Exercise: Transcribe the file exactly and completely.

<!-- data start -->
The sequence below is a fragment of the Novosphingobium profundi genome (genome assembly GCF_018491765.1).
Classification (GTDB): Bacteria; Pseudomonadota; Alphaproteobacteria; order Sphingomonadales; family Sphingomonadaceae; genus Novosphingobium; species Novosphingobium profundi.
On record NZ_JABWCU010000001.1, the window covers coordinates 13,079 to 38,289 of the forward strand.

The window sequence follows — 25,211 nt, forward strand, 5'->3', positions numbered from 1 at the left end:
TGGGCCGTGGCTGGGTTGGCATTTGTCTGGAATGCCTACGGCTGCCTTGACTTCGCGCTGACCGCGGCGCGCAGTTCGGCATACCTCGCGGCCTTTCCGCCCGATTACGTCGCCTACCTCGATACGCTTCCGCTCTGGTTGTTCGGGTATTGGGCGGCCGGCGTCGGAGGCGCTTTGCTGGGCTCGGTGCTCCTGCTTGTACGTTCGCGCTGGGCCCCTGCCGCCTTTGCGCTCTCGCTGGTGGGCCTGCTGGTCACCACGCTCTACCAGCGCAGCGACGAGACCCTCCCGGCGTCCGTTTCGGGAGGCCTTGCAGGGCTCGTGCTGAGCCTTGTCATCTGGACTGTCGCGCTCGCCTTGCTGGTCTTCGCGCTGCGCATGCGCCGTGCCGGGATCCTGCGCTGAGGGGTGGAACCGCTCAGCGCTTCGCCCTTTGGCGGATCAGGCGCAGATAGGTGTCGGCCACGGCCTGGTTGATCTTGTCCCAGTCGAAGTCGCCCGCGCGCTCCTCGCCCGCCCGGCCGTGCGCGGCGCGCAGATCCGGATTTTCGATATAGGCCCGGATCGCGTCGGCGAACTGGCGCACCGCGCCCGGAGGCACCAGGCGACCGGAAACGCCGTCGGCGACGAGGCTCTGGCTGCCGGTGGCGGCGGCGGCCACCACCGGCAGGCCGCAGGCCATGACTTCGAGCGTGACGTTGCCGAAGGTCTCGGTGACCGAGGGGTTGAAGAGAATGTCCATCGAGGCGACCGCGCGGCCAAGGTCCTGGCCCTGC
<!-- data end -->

The sequence below is a fragment of the Novosphingobium profundi genome (genome assembly GCF_018491765.1).
Classification (GTDB): Bacteria; Pseudomonadota; Alphaproteobacteria; order Sphingomonadales; family Sphingomonadaceae; genus Novosphingobium; species Novosphingobium profundi.
On record NZ_JABWCU010000001.1, the window covers coordinates 13,079 to 38,289 of the forward strand.

The window sequence follows — 25,211 nt, forward strand, 5'->3', positions numbered from 1 at the left end:
TGGGCCGTGGCTGGGTTGGCATTTGTCTGGAATGCCTACGGCTGCCTTGACTTCGCGCTGACCGCGGCGCGCAGTTCGGCATACCTCGCGGCCTTTCCGCCCGATTACGTCGCCTACCTCGATACGCTTCCGCTCTGGTTGTTCGGGTATTGGGCGGCCGGCGTCGGAGGCGCTTTGCTGGGCTCGGTGCTCCTGCTTGTACGTTCGCGCTGGGCCCCTGCCGCCTTTGCGCTCTCGCTGGTGGGCCTGCTGGTCACCACGCTCTACCAGCGCAGCGACGAGACCCTCCCGGCGTCCGTTTCGGGAGGCCTTGCAGGGCTCGTGCTGAGCCTTGTCATCTGGACTGTCGCGCTCGCCTTGCTGGTCTTCGCGCTGCGCATGCGCCGTGCCGGGATCCTGCGCTGAGGGGTGGAACCGCTCAGCGCTTCGCCCTTTGGCGGATCAGGCGCAGATAGGTGTCGGCCACGGCCTGGTTGATCTTGTCCCAGTCGAAGTCGCCCGCGCGCTCCTCGCCCGCCCGGCCGTGCGCGGCGCGCAGATCCGGATTTTCGATATAGGCCCGGATCGCGTCGGCGAACTGGCGCACCGCGCCCGGAGGCACCAGGCGACCGGAAACGCCGTCGGCGACGAGGCTCTGGCTGCCGGTGGCGGCGGCGGCCACCACCGGCAGGCCGCAGGCCATGACTTCGAGCGTGACGTTGCCGAAGGTCTCGGTGACCGAGGGGTTGAAGAGAATGTCCATCGAGGCGACCGCGCGGCCAAGGTCCTGGCCCTGC